The Power of Data in Schools
Using and analysing data is an expectation for teachers and school leaders around the world. International comparisons such as PISA and TIMSS play a role in the increased data culture in schools, but more broadly, increased accountability in all employment sectors and a financial desire for “bang for your buck” has translated into the field of education.
In the Australian context specifically, this global rise in accountability measures has affected policy and framing documents such as the Melbourne Declaration on Educational Goals for Young Australians (2008), the Australian Curriculum (2014), the Australian Professional Standards for Teachers (2011) and the Australian Professional Standards for Principals (2015) – all of which reference the need for educators to be using and analysing data in their classrooms, departments and schools to modify practice and cater for student needs.
The Knowledge Gap
Unfortunately, teacher education programs have not yet caught up to these expectations on teachers and leaders. Some undergraduate and post-graduate programs now offer data analysis subjects as a part of their degrees, but without access to real data and real humans producing the data, these subjects are limited in their usefulness. Further, where these subjects have been introduced, they have only been in place for the last couple of years, meaning only a handful of recent graduates have had access to this type of training.
I think a real concern for the Australian education system is that there are clear expectations on teachers and leaders regarding the use of data, yet the majority of our profession haven’t had the training or experience they need to use it well. This is concerning because, ultimately, without a good understanding of student data and performance, students will be the ones that are negatively affected by this limited skill set of our teachers.
I strongly believe that data has real potential in our schools and that it can and should be used for the right reasons – to celebrate success and to recognise an area of strength that may not have been otherwise obvious. Student performance data also helps us cater for student needs more effectively, differentiate our practice and challenge students to reach their potential. All of these uses of data ultimately benefit students, and that is why we urgently need to address the deficit in skills of our teachers.
Enter Using and Analysing Data in Australian Schools
I’ve recently had the opportunity to explore these ideas in detail in my first book, Using and Analysing Data in Australian Schools: Why, How and What. The idea of this book developed slowly. Long before I considered writing a book, I felt that data had real potential in our schools, yet it was under-utilised. Then, the more I spoke about the benefits of school data, my peers began coming to me with questions about how to use data to support their teaching. I regularly ended up in conversations with teachers, middle and senior leaders who told me that they knew they should be using data more, but were not sure how.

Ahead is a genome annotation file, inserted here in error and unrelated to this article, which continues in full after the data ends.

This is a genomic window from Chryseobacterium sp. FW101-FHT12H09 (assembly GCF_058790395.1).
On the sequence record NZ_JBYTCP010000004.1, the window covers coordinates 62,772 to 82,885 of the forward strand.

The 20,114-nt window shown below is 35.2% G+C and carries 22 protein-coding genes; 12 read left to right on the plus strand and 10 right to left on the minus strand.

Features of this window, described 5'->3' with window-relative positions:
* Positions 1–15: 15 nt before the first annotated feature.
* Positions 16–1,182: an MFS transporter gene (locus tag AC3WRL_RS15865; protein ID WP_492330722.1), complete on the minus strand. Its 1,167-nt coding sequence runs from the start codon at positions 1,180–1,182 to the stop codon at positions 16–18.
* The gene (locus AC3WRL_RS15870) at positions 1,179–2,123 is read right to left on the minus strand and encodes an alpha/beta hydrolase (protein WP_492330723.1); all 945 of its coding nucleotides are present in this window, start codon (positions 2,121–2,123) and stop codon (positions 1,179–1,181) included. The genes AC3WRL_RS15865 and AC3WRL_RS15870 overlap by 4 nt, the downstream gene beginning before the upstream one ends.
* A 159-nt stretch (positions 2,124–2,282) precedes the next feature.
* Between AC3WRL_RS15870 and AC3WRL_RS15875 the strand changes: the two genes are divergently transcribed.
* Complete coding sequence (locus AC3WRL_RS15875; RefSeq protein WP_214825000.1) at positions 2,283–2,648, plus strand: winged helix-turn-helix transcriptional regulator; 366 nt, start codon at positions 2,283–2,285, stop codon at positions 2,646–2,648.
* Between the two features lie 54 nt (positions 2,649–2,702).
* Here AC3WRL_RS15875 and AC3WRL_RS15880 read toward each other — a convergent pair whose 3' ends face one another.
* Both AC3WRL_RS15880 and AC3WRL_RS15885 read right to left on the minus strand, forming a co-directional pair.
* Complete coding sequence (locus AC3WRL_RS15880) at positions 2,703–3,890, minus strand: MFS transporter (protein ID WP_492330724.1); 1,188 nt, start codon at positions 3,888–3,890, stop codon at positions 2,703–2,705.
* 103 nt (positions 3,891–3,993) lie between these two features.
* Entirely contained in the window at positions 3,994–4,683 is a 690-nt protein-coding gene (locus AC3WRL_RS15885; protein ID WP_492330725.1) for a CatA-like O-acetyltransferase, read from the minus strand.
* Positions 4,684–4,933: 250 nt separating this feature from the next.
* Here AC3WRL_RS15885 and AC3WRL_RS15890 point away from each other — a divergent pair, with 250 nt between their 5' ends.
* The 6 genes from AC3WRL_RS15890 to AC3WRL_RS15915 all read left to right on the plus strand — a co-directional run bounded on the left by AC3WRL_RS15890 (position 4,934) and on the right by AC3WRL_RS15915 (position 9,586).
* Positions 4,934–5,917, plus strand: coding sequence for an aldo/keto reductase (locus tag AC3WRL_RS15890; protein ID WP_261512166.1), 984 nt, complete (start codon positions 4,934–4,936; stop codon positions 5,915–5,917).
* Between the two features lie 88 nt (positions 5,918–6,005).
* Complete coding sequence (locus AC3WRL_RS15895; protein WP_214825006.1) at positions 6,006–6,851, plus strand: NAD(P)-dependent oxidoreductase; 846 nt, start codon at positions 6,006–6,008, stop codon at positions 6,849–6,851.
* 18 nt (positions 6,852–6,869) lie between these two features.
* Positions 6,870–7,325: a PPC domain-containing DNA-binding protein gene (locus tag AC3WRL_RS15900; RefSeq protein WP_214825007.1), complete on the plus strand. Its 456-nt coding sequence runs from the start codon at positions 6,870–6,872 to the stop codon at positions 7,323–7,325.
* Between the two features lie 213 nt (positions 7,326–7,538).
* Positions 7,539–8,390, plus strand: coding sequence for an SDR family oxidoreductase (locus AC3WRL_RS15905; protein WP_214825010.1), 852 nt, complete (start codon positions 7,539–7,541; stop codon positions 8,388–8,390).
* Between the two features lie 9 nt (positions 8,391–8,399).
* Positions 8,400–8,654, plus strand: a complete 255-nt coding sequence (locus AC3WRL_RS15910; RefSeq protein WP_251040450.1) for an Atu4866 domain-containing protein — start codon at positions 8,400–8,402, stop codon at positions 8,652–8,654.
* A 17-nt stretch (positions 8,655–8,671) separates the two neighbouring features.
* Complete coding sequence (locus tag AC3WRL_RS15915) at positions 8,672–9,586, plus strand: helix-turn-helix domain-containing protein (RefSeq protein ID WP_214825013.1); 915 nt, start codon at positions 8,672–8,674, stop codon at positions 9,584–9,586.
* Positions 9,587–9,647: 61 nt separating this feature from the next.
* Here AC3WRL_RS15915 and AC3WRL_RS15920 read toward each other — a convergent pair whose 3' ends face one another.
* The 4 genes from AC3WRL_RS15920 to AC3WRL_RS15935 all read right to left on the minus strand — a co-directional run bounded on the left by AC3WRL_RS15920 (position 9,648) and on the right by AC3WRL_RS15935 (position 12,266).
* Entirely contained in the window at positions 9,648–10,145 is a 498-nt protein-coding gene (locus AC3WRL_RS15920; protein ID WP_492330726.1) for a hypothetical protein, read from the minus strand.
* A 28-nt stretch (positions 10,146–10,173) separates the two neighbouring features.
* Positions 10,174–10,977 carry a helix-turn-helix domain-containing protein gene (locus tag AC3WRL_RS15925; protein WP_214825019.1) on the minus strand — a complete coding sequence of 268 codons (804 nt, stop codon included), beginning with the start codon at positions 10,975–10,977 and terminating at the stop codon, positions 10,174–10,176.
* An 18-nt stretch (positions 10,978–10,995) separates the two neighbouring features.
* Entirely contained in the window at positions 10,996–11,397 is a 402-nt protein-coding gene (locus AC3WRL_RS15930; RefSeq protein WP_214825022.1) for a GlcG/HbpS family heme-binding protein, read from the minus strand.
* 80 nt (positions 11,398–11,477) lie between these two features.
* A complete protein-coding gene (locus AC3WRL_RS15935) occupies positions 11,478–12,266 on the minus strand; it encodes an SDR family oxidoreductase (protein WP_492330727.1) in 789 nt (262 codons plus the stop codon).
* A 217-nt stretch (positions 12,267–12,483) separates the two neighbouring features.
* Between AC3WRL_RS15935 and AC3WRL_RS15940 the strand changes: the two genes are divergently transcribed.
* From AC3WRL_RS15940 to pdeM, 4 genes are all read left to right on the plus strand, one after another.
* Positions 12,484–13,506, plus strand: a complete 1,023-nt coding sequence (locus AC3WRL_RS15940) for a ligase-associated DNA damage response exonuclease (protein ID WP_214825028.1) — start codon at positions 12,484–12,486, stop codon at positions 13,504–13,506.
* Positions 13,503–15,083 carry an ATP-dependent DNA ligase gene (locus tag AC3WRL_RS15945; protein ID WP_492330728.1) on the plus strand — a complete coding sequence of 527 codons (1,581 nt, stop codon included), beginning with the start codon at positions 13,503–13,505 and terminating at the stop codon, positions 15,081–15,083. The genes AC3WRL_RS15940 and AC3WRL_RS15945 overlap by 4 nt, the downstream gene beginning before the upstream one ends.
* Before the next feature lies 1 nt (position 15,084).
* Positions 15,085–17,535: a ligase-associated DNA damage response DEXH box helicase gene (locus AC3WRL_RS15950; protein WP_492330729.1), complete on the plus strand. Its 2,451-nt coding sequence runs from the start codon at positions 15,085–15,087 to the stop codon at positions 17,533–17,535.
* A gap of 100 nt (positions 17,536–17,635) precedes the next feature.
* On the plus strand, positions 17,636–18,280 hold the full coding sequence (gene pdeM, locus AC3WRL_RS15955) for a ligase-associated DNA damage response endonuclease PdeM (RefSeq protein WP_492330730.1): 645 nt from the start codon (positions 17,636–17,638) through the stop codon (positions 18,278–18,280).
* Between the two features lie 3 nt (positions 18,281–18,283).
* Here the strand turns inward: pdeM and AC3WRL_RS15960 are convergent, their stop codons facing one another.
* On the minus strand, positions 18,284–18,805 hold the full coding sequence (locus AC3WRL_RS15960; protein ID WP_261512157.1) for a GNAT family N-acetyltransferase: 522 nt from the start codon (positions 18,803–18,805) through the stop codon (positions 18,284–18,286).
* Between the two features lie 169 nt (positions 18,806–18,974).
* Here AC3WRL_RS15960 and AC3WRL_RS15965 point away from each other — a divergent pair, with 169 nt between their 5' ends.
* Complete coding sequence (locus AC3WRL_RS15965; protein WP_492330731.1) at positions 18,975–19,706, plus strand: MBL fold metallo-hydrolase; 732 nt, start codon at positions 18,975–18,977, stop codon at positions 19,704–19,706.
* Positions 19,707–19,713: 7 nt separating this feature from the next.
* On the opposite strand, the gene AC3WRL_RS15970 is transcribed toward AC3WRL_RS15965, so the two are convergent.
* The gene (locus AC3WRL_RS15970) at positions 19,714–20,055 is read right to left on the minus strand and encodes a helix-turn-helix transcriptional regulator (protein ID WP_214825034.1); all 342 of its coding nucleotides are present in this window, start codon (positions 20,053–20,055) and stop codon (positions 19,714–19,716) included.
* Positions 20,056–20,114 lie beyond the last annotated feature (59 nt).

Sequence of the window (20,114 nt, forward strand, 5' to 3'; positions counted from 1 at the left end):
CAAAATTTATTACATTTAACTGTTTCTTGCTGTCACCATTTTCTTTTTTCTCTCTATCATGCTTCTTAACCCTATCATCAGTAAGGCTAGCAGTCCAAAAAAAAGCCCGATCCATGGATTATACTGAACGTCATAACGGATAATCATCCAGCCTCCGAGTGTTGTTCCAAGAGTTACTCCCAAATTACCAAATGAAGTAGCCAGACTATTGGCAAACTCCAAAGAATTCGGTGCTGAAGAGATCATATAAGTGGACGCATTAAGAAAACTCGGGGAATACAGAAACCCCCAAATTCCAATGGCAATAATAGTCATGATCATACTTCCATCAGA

The aim of my book is to provide the context behind where we find ourselves regarding data – in a way, answering the why and how. In the first part of the book, I talk about the importance of three key attributes of a teacher using data: grit, growth mindset and positive psychology. Without these three attributes, attempts to use data will ultimately not be as successful as they could be. Further, I’m a keen advocate of using data in feedback with students wherever possible, as ultimately they’re the ones that can change their achievement, so there’s a section on feedback.
The book then gets into the nitty gritty of the data – the types of data that are available and regularly used in Australian schools, and how they differ from one another. The second half of the book is a series of 37 “cheat sheets” that consider some ways that data could be used and analysed, including tips for implementation as to how the data could be used in feedback to students.
The final section of the book discusses the feedback loop to students more specifically, and offers a series of questions and templates that could be used by teachers and teams wanting to analyse their class/cohort or school data.
Writing this book has enabled me to share my perspectives on school data in a way that will hopefully help teachers and leaders in Australia. In an educational landscape where student and school data are often negatively regarded, I hope that my book offers a contribution on the positive ways in which data can be viewed and used.
Ultimately, using and analysing school data should always be about and for our students, and data should always be used in conjunction with our understanding of the humans behind the numbers. Data has so much potential in our schools when viewed positively and when it is student-centred. I think Dr Hans Rosling puts it perfectly:
“The world cannot be understood without numbers, and it cannot be understood with numbers alone. Love numbers for what they tell you about real lives”.
–Dr Hans Rosling, Factfulness, 2018, p. 202
Selena Fisk Selena Fisk, EdD, has 15 years' teaching experience in schools in both Queensland and in South London. She earned her Doctor of Education degree from the Queensland University of Technology in 2017 and has held a range of leadership roles in her career. In 2017, Selena started her data consultancy practice, Aasha for Schools, to help teachers and school leaders see the inherent good that data can bring, as well as the benefits of using data to develop thriving learning communities. Read more articles by Selena Fisk